This is an interesting post.. and something I have to say I agree with.. 

28 Apr 2013 admin In G+ Posts


No Idea who Wade is – but he is correct…

It doesn't matter if you're going the speed limit. You may feel like you're doing the right thing by slowing a speeder down, or you may feel it's your RIGHT to drive in any lane you 'darn well please.'

You're not. It's not.
And you ARE breaking the law.

Here's how it is DESIGNED to work:
You're in what you think is just like any other lane except that it's 'fast'. One of us approaches you from behind at 74mph (and you look down to see you're going 67mph and you switch to your smug 'justified' face because the sign says 65). While rather close in proximity, the driver begs you to move over.

Oh, how you should.

But you don't.

The driver tries to be patient and now cars start lining up behind both of you. There's a quick flash of the brights, and if you look up from your phone you either move over, or your ego decides that you'll be stubborn (and in some cases actually slow down ON PURPOSE). In most cases you don't even notice the signal but you just start complaining about the guy riding your bumper.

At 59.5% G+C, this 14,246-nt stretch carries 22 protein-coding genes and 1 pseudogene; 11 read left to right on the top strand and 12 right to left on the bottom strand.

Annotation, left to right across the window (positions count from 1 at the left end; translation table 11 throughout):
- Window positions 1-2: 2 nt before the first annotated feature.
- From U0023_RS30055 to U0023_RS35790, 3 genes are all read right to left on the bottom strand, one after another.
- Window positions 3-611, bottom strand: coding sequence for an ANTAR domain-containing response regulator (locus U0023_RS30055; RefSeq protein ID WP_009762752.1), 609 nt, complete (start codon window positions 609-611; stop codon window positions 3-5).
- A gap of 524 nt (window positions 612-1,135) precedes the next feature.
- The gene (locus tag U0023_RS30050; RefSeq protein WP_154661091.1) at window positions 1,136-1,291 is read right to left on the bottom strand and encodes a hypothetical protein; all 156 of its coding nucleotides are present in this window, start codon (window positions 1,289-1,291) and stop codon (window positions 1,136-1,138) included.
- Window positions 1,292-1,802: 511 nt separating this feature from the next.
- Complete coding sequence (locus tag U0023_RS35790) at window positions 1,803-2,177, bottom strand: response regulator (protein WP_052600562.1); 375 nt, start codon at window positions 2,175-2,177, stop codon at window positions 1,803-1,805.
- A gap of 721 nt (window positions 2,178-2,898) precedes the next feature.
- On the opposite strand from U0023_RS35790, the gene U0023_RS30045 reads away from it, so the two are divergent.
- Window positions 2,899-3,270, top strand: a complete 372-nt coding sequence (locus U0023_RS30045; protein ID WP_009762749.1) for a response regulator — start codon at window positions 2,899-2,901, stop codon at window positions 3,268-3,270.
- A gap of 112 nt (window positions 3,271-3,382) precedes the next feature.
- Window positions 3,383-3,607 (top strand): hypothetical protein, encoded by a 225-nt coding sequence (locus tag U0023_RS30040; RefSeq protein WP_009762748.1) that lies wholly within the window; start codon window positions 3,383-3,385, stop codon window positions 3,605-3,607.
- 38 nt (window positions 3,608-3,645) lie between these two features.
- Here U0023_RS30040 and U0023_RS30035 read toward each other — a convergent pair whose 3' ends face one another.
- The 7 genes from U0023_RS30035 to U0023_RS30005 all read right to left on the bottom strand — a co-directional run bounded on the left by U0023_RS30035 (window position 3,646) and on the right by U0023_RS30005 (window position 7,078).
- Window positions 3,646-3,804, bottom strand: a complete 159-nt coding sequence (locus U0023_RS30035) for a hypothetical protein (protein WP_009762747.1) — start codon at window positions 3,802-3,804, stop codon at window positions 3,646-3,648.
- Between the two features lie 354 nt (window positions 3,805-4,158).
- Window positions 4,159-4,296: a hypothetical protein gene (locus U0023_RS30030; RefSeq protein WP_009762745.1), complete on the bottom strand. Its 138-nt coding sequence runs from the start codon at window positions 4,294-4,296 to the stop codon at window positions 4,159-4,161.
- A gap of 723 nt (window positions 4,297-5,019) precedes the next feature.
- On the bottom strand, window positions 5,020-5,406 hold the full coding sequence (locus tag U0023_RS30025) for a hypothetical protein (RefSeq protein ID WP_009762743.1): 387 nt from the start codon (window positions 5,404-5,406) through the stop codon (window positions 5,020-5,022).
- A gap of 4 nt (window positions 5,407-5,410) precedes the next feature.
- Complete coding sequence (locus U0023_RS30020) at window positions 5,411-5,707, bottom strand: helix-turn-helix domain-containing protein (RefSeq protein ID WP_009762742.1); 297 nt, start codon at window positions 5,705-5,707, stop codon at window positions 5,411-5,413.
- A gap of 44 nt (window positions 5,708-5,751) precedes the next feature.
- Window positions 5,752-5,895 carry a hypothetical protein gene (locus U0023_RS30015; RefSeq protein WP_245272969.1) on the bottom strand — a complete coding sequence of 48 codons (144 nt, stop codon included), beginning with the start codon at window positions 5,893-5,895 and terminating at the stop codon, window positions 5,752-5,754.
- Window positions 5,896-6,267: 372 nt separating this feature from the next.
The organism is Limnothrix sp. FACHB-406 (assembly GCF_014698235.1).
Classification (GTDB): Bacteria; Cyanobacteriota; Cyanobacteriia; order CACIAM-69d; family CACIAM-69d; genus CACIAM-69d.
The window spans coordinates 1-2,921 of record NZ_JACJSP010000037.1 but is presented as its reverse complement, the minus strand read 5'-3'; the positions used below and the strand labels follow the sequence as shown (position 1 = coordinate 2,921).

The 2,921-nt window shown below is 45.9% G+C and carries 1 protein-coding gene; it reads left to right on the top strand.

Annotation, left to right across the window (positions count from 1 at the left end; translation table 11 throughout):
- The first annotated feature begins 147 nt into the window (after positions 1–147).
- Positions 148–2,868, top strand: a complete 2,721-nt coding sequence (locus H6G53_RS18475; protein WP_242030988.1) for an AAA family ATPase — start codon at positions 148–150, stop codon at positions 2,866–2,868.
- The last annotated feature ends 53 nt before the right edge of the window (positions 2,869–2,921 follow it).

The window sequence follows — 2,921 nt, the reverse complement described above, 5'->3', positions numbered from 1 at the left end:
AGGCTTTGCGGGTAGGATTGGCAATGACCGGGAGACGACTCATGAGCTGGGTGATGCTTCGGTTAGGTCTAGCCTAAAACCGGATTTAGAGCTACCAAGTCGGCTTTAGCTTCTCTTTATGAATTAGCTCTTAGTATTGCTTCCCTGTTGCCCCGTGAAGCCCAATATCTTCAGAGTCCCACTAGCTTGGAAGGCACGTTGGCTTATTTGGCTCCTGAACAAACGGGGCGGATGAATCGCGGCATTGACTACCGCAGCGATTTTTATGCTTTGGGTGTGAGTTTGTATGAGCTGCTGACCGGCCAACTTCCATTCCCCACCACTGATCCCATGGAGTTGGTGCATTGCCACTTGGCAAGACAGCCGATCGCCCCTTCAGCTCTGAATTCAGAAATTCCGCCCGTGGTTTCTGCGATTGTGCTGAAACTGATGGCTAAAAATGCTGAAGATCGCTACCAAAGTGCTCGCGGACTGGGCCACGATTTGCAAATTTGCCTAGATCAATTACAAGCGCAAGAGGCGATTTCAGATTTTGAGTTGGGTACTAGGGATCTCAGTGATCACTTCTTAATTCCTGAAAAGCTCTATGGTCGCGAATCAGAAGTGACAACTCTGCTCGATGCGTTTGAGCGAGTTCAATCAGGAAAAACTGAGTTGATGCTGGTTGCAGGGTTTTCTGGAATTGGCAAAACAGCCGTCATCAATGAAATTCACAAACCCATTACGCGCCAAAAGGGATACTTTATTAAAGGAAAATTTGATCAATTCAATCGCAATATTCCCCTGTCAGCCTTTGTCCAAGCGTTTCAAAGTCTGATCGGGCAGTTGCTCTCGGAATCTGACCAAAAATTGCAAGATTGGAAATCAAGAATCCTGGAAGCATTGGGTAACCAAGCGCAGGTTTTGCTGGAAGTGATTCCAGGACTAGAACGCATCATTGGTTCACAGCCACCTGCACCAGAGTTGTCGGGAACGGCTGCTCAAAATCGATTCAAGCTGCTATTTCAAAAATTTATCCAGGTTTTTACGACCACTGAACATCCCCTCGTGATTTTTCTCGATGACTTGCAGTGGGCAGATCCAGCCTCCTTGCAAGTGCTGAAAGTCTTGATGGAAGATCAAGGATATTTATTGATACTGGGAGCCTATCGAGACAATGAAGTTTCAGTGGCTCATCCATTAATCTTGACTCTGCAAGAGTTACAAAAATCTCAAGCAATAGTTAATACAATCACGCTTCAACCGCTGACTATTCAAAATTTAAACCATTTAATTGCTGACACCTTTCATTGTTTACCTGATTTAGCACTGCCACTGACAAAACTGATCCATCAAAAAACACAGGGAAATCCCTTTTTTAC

Now there's four or five vehicles lining up behind you while you have a LOT of distance ahead of you and enough room to move over. Now the sixth vehicle back finally jets across two lanes of traffic to go around not only you and the cars behind you, but but also around the slower cars in the two lanes to your right, only to find that there's no GOOD reason for you to be IN THE WAY. 

Note that he used the 'SLOW' lane to do this in.

Move over. You don't have to be stubborn.

It's not your lane. You don't have to be self-righteous.

Please be part of the solution. Don't cause traffic jams and contribute to road rage.

Please share.

Comments: 23

  1. Anthony Metcalf 28 Apr 2013 Reply

    Unless you're in the UK and Japan. 😉

  2. Brent Burzycki 28 Apr 2013 Reply

    +Anthony Metcalf just reverse line….

  3. Anthony Metcalf 28 Apr 2013 Reply

    LOL, indeed!

  4. Barrie Fitzgerald 28 Apr 2013 Reply

    or Australia, it used to be the law that you had to keep left unless overtaking, now it's suggested 🙁

  5. Jeremy Davies 28 Apr 2013 Reply

    The people of Utah desperately need to see this… and learn.

  6. Francois H. 28 Apr 2013 Reply

    +Jeremy Davies in France too….
    Lille-Marseille on the left line, no problem. 

  7. So much more right in germany when the car behind you sometimes is coming up doing 120mph and has to hit the breaks really hard because you´re doing only 80 mph. This is unnessesarily dangerous.

  8. Francois H. 28 Apr 2013 Reply